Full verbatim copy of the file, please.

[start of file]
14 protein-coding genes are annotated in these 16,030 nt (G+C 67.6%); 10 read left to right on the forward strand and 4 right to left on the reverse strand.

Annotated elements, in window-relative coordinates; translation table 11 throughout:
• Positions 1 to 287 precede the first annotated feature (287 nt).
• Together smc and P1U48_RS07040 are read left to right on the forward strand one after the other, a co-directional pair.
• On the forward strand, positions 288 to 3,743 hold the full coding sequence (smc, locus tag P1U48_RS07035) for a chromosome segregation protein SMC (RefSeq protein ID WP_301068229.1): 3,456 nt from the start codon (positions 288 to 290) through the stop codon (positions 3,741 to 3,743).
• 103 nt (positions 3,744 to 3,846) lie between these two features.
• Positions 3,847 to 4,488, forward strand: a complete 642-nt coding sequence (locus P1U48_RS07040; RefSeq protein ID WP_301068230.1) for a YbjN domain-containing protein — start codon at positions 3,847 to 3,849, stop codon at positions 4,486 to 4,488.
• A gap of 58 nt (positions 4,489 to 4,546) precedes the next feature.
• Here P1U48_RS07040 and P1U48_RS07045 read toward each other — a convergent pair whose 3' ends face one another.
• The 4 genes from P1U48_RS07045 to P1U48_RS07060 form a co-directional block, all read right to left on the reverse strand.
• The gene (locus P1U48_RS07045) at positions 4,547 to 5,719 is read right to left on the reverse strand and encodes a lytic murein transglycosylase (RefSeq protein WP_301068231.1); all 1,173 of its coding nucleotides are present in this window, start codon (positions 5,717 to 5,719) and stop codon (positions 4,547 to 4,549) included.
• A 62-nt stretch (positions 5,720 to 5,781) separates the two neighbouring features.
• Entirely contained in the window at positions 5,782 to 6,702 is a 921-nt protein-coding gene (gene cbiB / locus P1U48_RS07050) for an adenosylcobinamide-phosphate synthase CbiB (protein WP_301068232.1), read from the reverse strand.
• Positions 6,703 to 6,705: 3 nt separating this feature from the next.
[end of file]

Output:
14 protein-coding genes are annotated in these 16,030 nt (G+C 67.6%); 10 read left to right on the forward strand and 4 right to left on the reverse strand.

Annotated elements, in window-relative coordinates; translation table 11 throughout:
• Positions 1 to 287 precede the first annotated feature (287 nt).
• Together smc and P1U48_RS07040 are read left to right on the forward strand one after the other, a co-directional pair.
• On the forward strand, positions 288 to 3,743 hold the full coding sequence (smc, locus tag P1U48_RS07035) for a chromosome segregation protein SMC (RefSeq protein ID WP_301068229.1): 3,456 nt from the start codon (positions 288 to 290) through the stop codon (positions 3,741 to 3,743).
• 103 nt (positions 3,744 to 3,846) lie between these two features.
• Positions 3,847 to 4,488, forward strand: a complete 642-nt coding sequence (locus P1U48_RS07040; RefSeq protein ID WP_301068230.1) for a YbjN domain-containing protein — start codon at positions 3,847 to 3,849, stop codon at positions 4,486 to 4,488.
• A gap of 58 nt (positions 4,489 to 4,546) precedes the next feature.
• Here P1U48_RS07040 and P1U48_RS07045 read toward each other — a convergent pair whose 3' ends face one another.
• The 4 genes from P1U48_RS07045 to P1U48_RS07060 form a co-directional block, all read right to left on the reverse strand.
• The gene (locus P1U48_RS07045) at positions 4,547 to 5,719 is read right to left on the reverse strand and encodes a lytic murein transglycosylase (RefSeq protein WP_301068231.1); all 1,173 of its coding nucleotides are present in this window, start codon (positions 5,717 to 5,719) and stop codon (positions 4,547 to 4,549) included.
• A 62-nt stretch (positions 5,720 to 5,781) separates the two neighbouring features.
• Entirely contained in the window at positions 5,782 to 6,702 is a 921-nt protein-coding gene (gene cbiB / locus P1U48_RS07050) for an adenosylcobinamide-phosphate synthase CbiB (protein WP_301068232.1), read from the reverse strand.
• Positions 6,703 to 6,705: 3 nt separating this feature from the next.